Underground European jazz culture during World War II was not a small, insignificant movement by any stretch of the imagination. In fact, it was so juicy a subject that the late, great filmmaker Stanley Kubrick very nearly made a film about the era and the incredible art that was created in it.

One of the period’s most fascinating figures was Czech writer and “dissident” Josef Skvorecky. It’s thanks to this aspiring saxophonist — holed up in occupied Czechoslovakia at the time — and his true account of the oppressive situation in the introduction to one of his novels that we still have this: a set of ten strange regulations governing jazz and orchestras written and enforced by a Nazi official in what’s currently the Czech Republic:

  1. Pieces in foxtrot rhythm (so-called swing) are not to exceed 20% of the repertoires of light orchestras and dance bands;


  2. In this so-called jazz type repertoire, preference is to be given to compositions in a major key and to lyrics expressing joy in life rather than Jewishly gloomy lyrics;


  3. As to tempo, preference is also to be given to brisk compositions over slow ones so-called blues); however, the pace must not exceed a certain degree of allegro, commensurate with the Aryan sense of discipline and moderation. On no account will Negroid excesses in tempo (so-called hot jazz) or in solo performances (so-called breaks) be tolerated;


  4. So-called jazz compositions may contain at most 10% syncopation; the remainder must consist of a natural legato movement devoid of the hysterical rhythmic reverses characteristic of the barbarian races and conductive to dark instincts alien to the German people (so-called riffs);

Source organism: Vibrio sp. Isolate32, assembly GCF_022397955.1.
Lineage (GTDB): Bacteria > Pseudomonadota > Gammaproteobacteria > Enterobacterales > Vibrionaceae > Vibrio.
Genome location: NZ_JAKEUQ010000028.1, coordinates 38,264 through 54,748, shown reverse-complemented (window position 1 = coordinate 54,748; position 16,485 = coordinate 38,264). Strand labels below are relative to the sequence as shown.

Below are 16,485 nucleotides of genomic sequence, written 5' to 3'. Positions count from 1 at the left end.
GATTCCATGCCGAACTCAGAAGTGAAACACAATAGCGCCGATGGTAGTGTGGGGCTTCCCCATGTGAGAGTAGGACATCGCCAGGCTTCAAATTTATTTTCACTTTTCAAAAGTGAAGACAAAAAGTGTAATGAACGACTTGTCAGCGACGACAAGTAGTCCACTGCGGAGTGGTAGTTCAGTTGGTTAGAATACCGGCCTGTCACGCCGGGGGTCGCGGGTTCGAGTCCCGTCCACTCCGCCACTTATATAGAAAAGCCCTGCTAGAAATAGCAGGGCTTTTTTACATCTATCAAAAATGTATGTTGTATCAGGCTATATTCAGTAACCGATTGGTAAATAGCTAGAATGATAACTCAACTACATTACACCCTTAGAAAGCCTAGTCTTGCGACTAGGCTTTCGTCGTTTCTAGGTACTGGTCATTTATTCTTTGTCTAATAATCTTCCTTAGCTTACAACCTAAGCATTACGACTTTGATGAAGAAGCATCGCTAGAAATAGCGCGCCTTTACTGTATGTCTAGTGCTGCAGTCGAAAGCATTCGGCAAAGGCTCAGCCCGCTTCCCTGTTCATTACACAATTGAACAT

5. Strictly prohibited is the use of instruments alien to the German spirit (so-called cowbells, flexatone, brushes, etc.) as well as all mutes which turn the noble sound of wind and brass instruments into a Jewish-Freemasonic yowl (so-called wa-wa, hat, etc.);


  6. Also prohibited are so-called drum breaks longer than half a bar in four-quarter beat (except in stylized military marches);


  7. The double bass must be played solely with the bow in so-called jazz compositions;


  8. Plucking of the strings is prohibited, since it is damaging to the instrument and detrimental to Aryan musicality; if a so-called pizzicato effect is absolutely desirable for the character of the composition, strict care must be taken lest the string be allowed to patter on the sordine, which is henceforth forbidden;


  9. Musicians are likewise forbidden to make vocal improvisations (so-called scat);


  10. All light orchestras and dance bands are advised to restrict the use of saxophones of all keys and to substitute for them the violin-cello, the viola or possibly a suitable folk instrument.


Open Culture